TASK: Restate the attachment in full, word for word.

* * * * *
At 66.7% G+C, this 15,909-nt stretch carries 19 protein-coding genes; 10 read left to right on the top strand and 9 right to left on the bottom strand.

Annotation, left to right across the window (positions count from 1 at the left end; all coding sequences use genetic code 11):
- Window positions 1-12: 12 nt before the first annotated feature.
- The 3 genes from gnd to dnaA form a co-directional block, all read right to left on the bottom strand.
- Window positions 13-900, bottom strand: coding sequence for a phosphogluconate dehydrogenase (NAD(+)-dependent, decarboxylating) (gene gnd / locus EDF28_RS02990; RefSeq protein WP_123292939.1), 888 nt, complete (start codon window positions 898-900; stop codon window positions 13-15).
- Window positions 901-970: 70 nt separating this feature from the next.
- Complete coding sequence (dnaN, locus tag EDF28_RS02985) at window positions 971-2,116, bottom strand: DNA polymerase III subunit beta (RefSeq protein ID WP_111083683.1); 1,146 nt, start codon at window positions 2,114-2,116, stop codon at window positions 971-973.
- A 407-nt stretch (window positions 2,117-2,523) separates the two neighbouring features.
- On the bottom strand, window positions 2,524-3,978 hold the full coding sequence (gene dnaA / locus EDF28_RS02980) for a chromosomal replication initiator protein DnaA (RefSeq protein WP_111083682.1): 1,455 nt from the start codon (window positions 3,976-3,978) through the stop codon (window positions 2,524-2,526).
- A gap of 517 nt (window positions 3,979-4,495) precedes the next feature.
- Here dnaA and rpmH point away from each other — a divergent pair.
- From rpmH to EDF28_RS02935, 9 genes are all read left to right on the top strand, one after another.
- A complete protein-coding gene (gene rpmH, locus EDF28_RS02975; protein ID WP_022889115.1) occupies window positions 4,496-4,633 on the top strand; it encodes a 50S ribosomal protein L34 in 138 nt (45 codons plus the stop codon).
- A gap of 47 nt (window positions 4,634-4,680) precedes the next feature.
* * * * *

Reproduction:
At 66.7% G+C, this 15,909-nt stretch carries 19 protein-coding genes; 10 read left to right on the top strand and 9 right to left on the bottom strand.

Annotation, left to right across the window (positions count from 1 at the left end; all coding sequences use genetic code 11):
- Window positions 1-12: 12 nt before the first annotated feature.
- The 3 genes from gnd to dnaA form a co-directional block, all read right to left on the bottom strand.
- Window positions 13-900, bottom strand: coding sequence for a phosphogluconate dehydrogenase (NAD(+)-dependent, decarboxylating) (gene gnd / locus EDF28_RS02990; RefSeq protein WP_123292939.1), 888 nt, complete (start codon window positions 898-900; stop codon window positions 13-15).
- Window positions 901-970: 70 nt separating this feature from the next.
- Complete coding sequence (dnaN, locus tag EDF28_RS02985) at window positions 971-2,116, bottom strand: DNA polymerase III subunit beta (RefSeq protein ID WP_111083683.1); 1,146 nt, start codon at window positions 2,114-2,116, stop codon at window positions 971-973.
- A 407-nt stretch (window positions 2,117-2,523) separates the two neighbouring features.
- On the bottom strand, window positions 2,524-3,978 hold the full coding sequence (gene dnaA / locus EDF28_RS02980) for a chromosomal replication initiator protein DnaA (RefSeq protein WP_111083682.1): 1,455 nt from the start codon (window positions 3,976-3,978) through the stop codon (window positions 2,524-2,526).
- A gap of 517 nt (window positions 3,979-4,495) precedes the next feature.
- Here dnaA and rpmH point away from each other — a divergent pair.
- From rpmH to EDF28_RS02935, 9 genes are all read left to right on the top strand, one after another.
- A complete protein-coding gene (gene rpmH, locus EDF28_RS02975; protein ID WP_022889115.1) occupies window positions 4,496-4,633 on the top strand; it encodes a 50S ribosomal protein L34 in 138 nt (45 codons plus the stop codon).
- A gap of 47 nt (window positions 4,634-4,680) precedes the next feature.